Here it is, the last drawing project! For this one, we were to use a model and draw a bust portrait, having the model draped in cloth. Fabric is possibly the only thing I’m still a little uncomfortable drawing, even with the practice I gave myself before doing this piece. So in an attempt at fearlessness, I used two blankets in this composition. Because I’m like that.
The model is my husband. He was drafted for this project primarily because it was easy for him to find time to sit for it, but I think he actually enjoyed the experience. Behind him is a menorah in a Tree of Life design. It’s not just a prop, he is Jewish (why else would we have one laying around?). But I admit I included it because after looking at him sitting in front of a blank wall with a big glare on it, I felt like there needed to be something to catch the light and add a different texture. Plus the gold candle cups provided a pop of a different color to contrast the blue wall.
Materials: dry pastel, charcoal, colored pencil, white ink.
I know, it’s been a while since I updated. Spring Break happened, and then I just kept…not updating. But don’t worry, I’ve been busy all the while!
Here at last is the finished landscape. Charcoal and erasers, and a paper towel used on the sand to approximate the texture. The sand was definitely the most challenging part of the drawing, while the clouds were just really fun to make.
The midterm assignment was to draw something that illustrated form, volume, and shape. Originally I started working off a photo of two red-crowned cranes dancing, but then realized we were supposed to use a photo we’d taken ourselves. So I restarted with a photo of Schloss Ort in Gmunden, Austria, where I visited in 2005 and took this picture from the bridge between the castle, which is on an island in a lake, and the converted hotel.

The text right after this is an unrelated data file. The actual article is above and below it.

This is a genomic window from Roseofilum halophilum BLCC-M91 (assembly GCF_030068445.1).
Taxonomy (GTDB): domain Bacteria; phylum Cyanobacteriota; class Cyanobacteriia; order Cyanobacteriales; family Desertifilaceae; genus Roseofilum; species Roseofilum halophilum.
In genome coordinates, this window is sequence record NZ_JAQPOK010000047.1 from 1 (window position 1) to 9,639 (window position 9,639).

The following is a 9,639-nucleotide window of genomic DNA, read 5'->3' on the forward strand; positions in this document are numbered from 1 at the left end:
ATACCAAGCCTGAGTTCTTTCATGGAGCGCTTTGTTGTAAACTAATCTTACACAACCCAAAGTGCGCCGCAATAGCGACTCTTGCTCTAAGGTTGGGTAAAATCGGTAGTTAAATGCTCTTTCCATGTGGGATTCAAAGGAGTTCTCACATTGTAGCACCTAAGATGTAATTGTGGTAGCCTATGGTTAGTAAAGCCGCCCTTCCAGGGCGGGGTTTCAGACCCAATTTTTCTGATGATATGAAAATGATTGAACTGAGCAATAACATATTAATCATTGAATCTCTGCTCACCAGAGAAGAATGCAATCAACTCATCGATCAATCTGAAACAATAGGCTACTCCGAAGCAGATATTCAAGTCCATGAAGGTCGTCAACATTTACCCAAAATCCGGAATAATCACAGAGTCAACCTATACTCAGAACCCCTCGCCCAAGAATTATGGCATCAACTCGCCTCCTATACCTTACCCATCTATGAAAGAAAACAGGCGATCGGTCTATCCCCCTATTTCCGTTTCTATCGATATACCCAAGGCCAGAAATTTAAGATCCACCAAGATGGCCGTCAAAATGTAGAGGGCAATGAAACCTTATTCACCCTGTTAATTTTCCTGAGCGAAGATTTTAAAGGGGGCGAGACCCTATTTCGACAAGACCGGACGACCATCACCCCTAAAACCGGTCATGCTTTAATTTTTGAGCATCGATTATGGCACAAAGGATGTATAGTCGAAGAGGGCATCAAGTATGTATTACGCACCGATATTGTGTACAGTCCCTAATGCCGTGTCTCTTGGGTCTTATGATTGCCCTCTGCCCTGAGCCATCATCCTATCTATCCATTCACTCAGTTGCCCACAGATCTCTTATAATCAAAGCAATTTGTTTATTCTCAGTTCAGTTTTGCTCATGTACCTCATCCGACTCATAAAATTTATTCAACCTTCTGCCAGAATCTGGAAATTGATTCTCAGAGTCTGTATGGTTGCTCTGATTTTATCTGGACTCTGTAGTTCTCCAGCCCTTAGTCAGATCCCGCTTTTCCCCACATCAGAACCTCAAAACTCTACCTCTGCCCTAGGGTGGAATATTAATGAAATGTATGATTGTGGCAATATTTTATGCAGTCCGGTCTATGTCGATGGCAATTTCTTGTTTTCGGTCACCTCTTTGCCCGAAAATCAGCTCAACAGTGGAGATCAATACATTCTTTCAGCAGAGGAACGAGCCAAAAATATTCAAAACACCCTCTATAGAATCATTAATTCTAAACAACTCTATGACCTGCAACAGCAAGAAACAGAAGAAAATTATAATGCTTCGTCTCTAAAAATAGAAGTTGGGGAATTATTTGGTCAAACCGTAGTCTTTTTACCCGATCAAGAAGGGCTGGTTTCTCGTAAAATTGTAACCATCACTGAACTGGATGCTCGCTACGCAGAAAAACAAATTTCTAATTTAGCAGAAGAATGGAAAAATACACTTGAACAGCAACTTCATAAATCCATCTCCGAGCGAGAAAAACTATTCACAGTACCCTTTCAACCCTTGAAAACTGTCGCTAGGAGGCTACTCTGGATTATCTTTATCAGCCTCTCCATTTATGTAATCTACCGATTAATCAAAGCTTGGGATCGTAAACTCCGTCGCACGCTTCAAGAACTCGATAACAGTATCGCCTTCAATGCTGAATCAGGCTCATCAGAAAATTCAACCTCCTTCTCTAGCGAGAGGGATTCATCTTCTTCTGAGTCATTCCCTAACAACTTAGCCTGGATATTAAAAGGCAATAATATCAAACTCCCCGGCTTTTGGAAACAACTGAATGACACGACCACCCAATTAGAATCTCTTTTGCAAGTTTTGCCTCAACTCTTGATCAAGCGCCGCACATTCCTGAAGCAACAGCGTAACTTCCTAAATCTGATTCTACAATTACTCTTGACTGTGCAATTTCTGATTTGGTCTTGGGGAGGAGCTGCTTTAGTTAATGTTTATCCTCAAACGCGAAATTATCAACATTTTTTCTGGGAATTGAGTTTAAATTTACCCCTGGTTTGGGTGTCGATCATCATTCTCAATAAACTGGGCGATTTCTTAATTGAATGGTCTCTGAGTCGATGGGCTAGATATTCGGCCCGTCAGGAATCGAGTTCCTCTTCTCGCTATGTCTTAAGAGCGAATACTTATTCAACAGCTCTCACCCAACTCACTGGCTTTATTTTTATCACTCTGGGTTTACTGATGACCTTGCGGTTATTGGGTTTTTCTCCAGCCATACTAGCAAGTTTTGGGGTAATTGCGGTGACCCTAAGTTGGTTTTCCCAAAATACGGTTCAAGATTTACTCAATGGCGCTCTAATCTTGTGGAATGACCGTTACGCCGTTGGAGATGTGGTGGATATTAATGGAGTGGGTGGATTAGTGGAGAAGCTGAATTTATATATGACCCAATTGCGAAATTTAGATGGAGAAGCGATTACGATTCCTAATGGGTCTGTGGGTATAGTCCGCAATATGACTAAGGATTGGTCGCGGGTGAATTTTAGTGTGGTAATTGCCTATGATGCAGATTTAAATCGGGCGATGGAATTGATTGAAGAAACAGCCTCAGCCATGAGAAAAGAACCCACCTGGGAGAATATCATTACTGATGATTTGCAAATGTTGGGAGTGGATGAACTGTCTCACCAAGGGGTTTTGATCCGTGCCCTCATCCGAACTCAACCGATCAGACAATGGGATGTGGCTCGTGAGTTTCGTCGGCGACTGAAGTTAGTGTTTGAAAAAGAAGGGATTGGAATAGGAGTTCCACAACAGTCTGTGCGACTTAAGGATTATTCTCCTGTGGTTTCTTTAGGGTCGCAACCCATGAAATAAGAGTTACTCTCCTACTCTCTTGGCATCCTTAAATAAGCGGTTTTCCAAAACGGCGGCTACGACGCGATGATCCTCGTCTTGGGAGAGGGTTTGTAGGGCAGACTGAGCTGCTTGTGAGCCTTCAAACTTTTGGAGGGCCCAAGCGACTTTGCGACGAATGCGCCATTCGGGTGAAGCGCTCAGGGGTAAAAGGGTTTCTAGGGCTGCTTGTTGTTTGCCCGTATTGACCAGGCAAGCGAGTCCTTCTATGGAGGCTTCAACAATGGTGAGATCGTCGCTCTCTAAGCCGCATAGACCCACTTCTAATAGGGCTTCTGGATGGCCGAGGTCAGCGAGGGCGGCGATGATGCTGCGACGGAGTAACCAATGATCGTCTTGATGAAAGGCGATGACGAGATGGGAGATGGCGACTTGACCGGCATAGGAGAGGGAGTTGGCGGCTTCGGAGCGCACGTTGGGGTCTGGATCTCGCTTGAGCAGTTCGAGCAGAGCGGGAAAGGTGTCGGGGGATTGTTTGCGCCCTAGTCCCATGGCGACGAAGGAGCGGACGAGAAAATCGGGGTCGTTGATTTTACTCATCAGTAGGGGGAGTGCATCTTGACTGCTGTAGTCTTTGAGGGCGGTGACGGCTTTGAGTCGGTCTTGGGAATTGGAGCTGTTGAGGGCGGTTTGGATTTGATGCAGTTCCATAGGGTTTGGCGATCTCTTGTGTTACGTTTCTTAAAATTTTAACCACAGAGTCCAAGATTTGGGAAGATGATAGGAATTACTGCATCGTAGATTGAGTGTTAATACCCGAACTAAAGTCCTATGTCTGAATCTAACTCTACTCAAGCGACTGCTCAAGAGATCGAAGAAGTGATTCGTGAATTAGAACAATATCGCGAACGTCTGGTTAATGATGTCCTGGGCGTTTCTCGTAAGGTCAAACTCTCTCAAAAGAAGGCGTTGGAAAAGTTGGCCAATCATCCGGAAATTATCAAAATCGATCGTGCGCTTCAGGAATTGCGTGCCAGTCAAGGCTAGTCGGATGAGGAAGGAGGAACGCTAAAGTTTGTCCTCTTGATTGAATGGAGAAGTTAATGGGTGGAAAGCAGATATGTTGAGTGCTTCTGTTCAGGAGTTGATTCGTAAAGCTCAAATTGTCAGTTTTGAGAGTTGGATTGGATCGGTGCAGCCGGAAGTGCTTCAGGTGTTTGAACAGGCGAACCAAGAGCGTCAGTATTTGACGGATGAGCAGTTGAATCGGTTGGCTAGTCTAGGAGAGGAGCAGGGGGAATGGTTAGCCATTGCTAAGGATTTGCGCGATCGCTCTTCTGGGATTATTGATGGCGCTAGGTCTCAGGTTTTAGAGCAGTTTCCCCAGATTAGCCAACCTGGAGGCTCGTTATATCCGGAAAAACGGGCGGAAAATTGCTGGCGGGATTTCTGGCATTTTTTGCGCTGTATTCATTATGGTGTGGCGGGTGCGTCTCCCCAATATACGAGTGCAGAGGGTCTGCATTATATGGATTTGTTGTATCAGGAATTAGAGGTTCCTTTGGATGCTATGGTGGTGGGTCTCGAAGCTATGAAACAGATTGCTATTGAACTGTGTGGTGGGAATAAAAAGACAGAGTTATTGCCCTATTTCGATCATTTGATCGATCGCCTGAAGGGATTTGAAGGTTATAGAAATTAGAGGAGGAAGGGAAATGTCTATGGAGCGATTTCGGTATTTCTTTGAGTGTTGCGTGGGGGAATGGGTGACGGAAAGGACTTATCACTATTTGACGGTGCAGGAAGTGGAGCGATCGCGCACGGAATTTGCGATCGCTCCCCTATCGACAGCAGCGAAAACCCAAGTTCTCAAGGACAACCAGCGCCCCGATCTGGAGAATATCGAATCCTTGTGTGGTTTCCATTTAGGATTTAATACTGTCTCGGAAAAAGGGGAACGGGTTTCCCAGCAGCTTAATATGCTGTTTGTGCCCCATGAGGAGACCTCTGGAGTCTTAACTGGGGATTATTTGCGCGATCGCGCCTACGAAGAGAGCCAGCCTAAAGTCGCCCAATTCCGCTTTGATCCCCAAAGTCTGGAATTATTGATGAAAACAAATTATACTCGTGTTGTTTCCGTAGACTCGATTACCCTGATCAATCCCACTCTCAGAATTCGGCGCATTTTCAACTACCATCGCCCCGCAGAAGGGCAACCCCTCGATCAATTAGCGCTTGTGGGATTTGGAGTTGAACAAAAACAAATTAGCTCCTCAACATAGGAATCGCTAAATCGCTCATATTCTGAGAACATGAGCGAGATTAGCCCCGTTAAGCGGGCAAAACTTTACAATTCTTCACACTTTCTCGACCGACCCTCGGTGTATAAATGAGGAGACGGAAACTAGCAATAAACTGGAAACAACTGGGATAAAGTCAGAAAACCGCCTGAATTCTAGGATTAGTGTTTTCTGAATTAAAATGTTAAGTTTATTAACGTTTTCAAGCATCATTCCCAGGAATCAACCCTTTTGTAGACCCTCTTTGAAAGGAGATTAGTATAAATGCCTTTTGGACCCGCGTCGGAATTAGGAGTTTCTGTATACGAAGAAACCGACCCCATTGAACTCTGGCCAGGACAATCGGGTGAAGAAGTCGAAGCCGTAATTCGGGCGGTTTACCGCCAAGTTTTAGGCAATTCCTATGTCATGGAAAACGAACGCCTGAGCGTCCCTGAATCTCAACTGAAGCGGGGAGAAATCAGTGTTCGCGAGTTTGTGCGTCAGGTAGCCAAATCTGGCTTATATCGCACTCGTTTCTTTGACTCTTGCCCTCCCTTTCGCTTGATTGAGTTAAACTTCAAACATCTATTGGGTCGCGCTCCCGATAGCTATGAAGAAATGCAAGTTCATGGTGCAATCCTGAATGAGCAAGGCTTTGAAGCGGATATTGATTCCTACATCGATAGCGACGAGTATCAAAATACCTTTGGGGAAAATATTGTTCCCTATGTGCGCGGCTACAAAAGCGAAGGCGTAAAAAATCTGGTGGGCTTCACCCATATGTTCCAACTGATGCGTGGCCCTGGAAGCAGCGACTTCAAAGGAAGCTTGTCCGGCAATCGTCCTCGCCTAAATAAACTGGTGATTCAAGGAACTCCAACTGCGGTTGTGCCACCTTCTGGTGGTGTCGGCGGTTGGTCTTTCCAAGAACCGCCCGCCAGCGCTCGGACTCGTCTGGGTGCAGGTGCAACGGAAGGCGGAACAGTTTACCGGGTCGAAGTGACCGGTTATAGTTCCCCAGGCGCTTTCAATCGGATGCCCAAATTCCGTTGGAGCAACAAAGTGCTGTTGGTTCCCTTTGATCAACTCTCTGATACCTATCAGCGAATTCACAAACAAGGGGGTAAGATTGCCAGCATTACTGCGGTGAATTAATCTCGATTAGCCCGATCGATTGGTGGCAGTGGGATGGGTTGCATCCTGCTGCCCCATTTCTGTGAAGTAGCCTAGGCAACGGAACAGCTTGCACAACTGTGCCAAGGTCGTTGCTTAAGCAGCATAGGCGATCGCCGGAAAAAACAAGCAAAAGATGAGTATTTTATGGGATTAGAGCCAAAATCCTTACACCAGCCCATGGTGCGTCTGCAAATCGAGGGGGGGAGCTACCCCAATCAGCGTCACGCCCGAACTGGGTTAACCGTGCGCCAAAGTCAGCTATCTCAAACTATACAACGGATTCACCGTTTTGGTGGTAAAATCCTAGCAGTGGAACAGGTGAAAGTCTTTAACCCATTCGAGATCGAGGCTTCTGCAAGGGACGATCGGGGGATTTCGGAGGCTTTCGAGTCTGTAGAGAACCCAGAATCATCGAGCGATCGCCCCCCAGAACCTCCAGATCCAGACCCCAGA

Here is the picture I worked from:
And the finished product, done in charcoal only (well, with some kneaded eraser here and there), is in the top photo.
These sketchbook pages explore three different ways of creating the illusion of volume and mass with 2D media. Four sketches demonstrate creating volume and depth by using cross-contour lines to reveal not just outlines of a form, but the various shapes that make up its surface. Another four sketches show volume with dramatic light and dark contrasts, gotten by first toning the paper to a medium gray with charcoal, then pulling out lights with an eraser, and finishing by developing the shadows. The last four show form and suggest volume by developing only the negative space around an object, in my case a dining chair positioned at different angles.
You can see in the third set of sketches where I messed up pretty dramatically on one chair area and had to erase the best I could. Result: ghost chair!
The goal of this assignment was, I think, similar to the texture panels and the soda can, in that we were to capture the unique texture of a paper bag that had been crumpled up, pulled partially back into shape, and arranged in some interesting way. Back to charcoal for this, mostly just vine with a little compressed here and there for added depth. Also some pretty heavy use of tortillons “dirtied” with charcoal, to make the lighter and subtler shading.
Aaaand here is the final drawing of the still life with squares and circles, from the sketches in the last post. This is just charcoal, which I used primarily because I find it quick to work with (quicker than graphite or colored pencil, at any rate), but also because I was a little scared of it and wanted to get better acquainted. Way back when I took my last art class (high school?), charcoal gave me anxiety because of how permanent that black is on the paper. But I wanted to get over that, so I went with it here and just incorporated the mistakes into the drawing.